European Radiology

, Volume 20, Issue 11, pp 2707-2714

First online:

Open Access This content is freely available online to anyone, anywhere at any time.

Radiation exposure in X-ray-based imaging techniques used in osteoporosis

  • John DamilakisAffiliated withDepartment of Medical Physics, Faculty of Medicine, University of Crete Email author 
  • , Judith E. AdamsAffiliated withImaging Science and Biomedical Engineering, University of ManchesterRadiology Department, Manchester Royal Infirmary
  • , Giuseppe GuglielmiAffiliated withDepartment of Radiology, Scientific Institute Hospital San Giovanni RotondoUniversity of Foggia
  • , Thomas M. LinkAffiliated withDepartment of Radiology and Biomedical Imaging, University of California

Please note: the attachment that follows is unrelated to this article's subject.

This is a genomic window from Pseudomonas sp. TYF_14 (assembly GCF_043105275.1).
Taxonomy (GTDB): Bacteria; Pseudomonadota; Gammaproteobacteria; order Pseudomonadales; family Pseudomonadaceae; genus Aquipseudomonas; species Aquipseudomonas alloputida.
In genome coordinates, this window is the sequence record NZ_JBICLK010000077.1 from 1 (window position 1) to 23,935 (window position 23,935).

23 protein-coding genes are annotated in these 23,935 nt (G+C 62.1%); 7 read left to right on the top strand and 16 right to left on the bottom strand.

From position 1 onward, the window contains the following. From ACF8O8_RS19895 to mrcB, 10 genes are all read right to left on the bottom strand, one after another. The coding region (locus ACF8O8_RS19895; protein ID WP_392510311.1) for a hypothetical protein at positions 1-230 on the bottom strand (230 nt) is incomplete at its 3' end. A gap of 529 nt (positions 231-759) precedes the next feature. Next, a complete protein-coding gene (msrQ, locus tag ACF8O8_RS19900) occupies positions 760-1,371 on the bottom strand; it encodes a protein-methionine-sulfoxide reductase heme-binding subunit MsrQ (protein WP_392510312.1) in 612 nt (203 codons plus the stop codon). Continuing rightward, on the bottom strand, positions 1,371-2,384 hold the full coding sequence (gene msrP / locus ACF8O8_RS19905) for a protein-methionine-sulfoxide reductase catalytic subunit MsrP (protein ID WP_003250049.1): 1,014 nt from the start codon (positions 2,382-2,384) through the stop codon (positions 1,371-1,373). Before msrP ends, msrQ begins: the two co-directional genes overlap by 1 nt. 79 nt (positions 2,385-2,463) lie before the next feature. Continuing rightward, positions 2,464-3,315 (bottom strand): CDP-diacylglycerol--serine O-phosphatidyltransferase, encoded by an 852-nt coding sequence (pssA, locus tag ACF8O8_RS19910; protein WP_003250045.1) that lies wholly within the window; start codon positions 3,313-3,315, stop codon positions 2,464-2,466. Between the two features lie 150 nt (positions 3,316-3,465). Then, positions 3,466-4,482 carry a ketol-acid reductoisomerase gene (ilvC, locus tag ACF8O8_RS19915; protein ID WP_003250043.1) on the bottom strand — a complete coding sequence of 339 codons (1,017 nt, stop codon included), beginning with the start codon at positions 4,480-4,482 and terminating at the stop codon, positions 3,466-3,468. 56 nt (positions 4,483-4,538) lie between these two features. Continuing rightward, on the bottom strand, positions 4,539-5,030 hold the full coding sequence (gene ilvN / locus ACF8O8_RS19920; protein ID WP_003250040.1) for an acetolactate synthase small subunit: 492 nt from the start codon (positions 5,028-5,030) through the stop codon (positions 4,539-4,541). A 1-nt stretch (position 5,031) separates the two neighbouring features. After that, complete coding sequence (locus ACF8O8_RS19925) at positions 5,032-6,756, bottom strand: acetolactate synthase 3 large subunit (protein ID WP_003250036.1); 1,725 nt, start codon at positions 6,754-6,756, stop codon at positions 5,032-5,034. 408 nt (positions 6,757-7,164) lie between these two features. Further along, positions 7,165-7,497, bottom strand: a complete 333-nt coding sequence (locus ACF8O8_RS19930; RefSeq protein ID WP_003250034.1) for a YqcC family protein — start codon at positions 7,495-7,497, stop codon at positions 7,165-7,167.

Recent advances in medical X-ray imaging have enabled the development of new techniques capable of assessing not only bone quantity but also structure. This article provides (a) a brief review of the current X-ray methods used for quantitative assessment of the skeleton, (b) data on the levels of radiation exposure associated with these methods and (c) information about radiation safety issues. Radiation doses associated with dual-energy X-ray absorptiometry are very low. However, as with any X-ray imaging technique, each particular examination must always be clinically justified. When an examination is justified, the emphasis must be on dose optimisation of imaging protocols. Dose optimisation is more important for paediatric examinations because children are more vulnerable to radiation than adults. Methods based on multi-detector CT (MDCT) are associated with higher radiation doses. New 3D volumetric hip and spine quantitative computed tomography (QCT) techniques and high-resolution MDCT for evaluation of bone structure deliver doses to patients from 1 to 3 mSv. Low-dose protocols are needed to reduce radiation exposure from these methods and minimise associated health risks.


Osteoporosis Bone densitometry DXA QCT Bone structure